Digital infrared on Troopers Hill

I’ve shot infrared film before but this is the first time I’ve tried digital infrared. I wrote recently that I had a DSLR converted to full-spectrum, primarily for astronomy use. With the right filter, it can also be used for infrared landscape photography.

I decided to use an Astronomik 807nm IR-pass filter which is actually designed for taking pictures of planets through a telescope. It allows infrared light through but blocks all visible light (at least that’s the theory – I can actually see a small amount of visible light through my filter and the camera can pick out small amounts of blue and green light in some of these pictures).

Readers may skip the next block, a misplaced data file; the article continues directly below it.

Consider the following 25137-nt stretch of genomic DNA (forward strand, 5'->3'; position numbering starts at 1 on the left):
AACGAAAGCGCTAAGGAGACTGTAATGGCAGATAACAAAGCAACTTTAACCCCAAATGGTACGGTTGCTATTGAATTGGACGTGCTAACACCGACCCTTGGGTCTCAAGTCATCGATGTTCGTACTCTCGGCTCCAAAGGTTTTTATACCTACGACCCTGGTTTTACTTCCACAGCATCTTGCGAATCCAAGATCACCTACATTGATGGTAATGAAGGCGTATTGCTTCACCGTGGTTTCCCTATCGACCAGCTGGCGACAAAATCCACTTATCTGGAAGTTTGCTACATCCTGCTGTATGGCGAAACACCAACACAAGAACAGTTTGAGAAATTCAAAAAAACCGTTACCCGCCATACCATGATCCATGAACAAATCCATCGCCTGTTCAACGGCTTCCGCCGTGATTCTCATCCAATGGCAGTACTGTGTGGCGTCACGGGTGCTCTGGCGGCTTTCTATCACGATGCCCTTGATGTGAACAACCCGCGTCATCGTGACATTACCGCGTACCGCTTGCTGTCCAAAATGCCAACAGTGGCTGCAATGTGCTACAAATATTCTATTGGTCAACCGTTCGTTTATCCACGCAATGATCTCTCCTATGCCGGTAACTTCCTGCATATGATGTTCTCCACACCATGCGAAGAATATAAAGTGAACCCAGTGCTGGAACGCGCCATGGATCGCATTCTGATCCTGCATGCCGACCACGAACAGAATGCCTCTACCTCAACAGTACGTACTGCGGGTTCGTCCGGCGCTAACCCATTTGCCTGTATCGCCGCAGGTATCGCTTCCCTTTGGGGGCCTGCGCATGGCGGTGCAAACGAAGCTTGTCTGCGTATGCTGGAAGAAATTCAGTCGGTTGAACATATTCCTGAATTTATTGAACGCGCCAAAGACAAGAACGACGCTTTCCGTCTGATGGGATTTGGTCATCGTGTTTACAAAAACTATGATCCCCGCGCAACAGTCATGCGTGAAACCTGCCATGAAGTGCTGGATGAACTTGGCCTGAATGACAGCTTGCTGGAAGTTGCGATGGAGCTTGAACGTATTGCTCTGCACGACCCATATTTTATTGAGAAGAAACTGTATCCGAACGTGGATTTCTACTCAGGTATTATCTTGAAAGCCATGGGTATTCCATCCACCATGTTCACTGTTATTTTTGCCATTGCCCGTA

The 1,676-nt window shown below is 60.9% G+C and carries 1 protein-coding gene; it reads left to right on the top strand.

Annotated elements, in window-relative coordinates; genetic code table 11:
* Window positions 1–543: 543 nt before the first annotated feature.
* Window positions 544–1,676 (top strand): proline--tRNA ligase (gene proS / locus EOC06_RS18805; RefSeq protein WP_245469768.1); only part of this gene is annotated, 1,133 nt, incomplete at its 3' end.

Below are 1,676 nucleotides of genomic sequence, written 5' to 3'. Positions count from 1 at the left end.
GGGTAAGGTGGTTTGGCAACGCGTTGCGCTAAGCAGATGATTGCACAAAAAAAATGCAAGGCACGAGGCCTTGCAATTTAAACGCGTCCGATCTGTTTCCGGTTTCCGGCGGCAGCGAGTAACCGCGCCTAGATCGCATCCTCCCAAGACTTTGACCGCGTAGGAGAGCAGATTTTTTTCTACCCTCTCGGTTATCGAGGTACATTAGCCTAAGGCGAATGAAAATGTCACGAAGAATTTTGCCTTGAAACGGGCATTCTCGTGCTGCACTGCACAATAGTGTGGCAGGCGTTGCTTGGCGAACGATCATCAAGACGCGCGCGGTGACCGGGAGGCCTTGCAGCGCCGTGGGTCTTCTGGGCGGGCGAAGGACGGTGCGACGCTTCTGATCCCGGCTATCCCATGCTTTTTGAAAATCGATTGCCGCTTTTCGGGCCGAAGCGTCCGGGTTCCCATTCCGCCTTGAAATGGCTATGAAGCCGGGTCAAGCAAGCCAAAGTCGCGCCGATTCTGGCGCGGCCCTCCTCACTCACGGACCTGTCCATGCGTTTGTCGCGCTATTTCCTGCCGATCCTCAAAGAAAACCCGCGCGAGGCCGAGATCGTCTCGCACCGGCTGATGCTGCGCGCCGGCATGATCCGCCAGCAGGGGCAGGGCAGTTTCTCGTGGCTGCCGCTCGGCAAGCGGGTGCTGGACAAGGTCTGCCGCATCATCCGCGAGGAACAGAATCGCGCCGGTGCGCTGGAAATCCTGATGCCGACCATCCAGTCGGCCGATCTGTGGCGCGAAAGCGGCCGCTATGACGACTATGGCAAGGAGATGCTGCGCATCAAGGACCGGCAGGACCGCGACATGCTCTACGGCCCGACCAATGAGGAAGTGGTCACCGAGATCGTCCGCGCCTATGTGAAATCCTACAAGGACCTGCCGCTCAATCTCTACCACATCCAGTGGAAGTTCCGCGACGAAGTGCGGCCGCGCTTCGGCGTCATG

The filter fits behind the lens, in front of the SLR’s mirror. This means you can’t use an EF-S lens as it protrudes too far into the body and would break the filter, so I’m using my widest EF lens, a mediocre Canon EF 28-80mm II. I could have used a different filter screwed on the front of an EF-S lens if I wanted to go wider.

Skies appear dark but foliage appears pale when seen in infrared, so it can take a moment to get your head around the unusual effect. But it is pretty cool – and now I know for sure that my infrared camera is working properly. Just need to wait for another clear night so I can get out with my telescope 🙁

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